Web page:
Lifetouch celebrating two decades of memory missions with school construction

Lifetouch is celebrating more than 20 years of Memory Missions by leading a team of educators, employees, and executives to Guatemala to help build a school out of recycled plastic bottles. Lifetouch is partnering with Guatemala-based Hug It Forward and the local community to build the school.

Volume photography company Lifetouch is celebrating more than 20 years of Memory Missions by bringing a team of volunteers to Guatemala where they will help build a more environmentally responsible school out of plastic bottles. The trip takes place from Jan.18-25, 2023.

Since 2000 the Lifetouch Memory Mission philanthropic initiative enables company employees and national education partners to travel worldwide to provide intensive volunteer services. Past mission trips have included helping to rebuild a village in war-torn Kosovo, repairing homes in Appalachia, establishing a children’s center in Jamaica, and constructing a bridge in the land of the Navajo in Arizona, the company said. Memory Mission volunteers have also built thirteen schools across Haiti and the Dominican Republic. This year’s trip will include nearly 40 volunteers consisting of educators, Lifetouch employees, and executives from across the country. More than 500 volunteers have devoted over 100,000 hours to Lifetouch Memory Mission projects.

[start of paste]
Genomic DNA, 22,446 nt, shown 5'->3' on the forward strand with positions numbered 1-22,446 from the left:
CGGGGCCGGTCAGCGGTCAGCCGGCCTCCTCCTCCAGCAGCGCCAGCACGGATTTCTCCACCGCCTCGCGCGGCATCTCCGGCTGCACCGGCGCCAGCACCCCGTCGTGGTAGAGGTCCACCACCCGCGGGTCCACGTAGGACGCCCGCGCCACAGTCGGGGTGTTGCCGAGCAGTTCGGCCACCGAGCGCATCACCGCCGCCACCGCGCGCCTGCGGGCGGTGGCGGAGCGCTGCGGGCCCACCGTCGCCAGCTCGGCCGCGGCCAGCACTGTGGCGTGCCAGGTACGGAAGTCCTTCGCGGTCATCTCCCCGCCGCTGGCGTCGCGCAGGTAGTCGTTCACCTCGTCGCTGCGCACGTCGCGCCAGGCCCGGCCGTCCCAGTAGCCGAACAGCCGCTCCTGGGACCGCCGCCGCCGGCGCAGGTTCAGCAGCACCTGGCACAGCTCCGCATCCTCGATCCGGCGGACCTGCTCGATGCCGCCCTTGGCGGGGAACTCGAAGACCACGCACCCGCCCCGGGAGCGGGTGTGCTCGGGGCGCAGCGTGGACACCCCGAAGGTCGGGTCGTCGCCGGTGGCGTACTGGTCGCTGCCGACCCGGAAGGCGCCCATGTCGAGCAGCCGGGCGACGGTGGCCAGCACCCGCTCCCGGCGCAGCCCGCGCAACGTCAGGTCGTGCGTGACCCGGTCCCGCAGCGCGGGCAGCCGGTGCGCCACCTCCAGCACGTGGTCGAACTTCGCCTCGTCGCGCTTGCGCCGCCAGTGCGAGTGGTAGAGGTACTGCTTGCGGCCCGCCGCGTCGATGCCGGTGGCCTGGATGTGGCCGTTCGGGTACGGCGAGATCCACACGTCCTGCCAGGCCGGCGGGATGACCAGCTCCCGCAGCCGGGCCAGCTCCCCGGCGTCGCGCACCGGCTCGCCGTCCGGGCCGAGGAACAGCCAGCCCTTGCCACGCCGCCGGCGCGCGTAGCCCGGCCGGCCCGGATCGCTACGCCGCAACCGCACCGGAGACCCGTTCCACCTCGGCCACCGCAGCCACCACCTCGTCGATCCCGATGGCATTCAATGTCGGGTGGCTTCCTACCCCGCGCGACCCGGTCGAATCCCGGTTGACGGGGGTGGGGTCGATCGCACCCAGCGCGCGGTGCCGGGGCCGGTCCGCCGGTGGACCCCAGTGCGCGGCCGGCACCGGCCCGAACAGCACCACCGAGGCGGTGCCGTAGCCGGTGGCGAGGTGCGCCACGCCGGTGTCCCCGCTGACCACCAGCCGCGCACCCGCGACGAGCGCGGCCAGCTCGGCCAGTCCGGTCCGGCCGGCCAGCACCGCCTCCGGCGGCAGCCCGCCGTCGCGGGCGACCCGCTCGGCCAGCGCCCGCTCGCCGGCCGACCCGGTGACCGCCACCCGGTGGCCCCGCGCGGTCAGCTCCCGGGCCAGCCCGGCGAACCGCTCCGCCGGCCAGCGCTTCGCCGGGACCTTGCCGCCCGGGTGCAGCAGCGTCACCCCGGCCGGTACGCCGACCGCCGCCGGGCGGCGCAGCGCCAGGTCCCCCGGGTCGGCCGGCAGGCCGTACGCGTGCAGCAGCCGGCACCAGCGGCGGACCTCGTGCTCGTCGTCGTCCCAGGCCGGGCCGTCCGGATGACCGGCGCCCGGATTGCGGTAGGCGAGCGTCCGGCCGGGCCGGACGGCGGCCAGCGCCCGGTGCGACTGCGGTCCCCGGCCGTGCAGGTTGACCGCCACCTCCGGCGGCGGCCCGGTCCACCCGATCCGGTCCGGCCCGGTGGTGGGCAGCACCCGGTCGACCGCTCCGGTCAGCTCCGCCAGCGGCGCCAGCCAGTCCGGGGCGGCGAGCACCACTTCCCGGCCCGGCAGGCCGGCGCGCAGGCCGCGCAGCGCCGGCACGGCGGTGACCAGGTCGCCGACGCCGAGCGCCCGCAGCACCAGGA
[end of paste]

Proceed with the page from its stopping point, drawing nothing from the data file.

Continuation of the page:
School building in Guatemala

Lifetouch is partnering with Guatemala-based Hug It Forward and the local community to build a school consisting of “bottle classrooms.” Hug It Forward has been building educational infrastructures using plastic bottles stuffed with inorganic trash or eco-bricks since 2009. Bottle classrooms are built using the established method of post-and-beam construction. The foundations, columns, and beams are made from concrete reinforced with iron rebar. Instead of cinder blocks, the eco-bricks are used to fill the wall. The schools are expected to last 100 years.

In addition to building the school, volunteers will also take personal portraits of the community’s K-6th grade school children. The photos will be delivered in person on the last day of the mission trip. These photos will be the first-ever portraits taken within this community.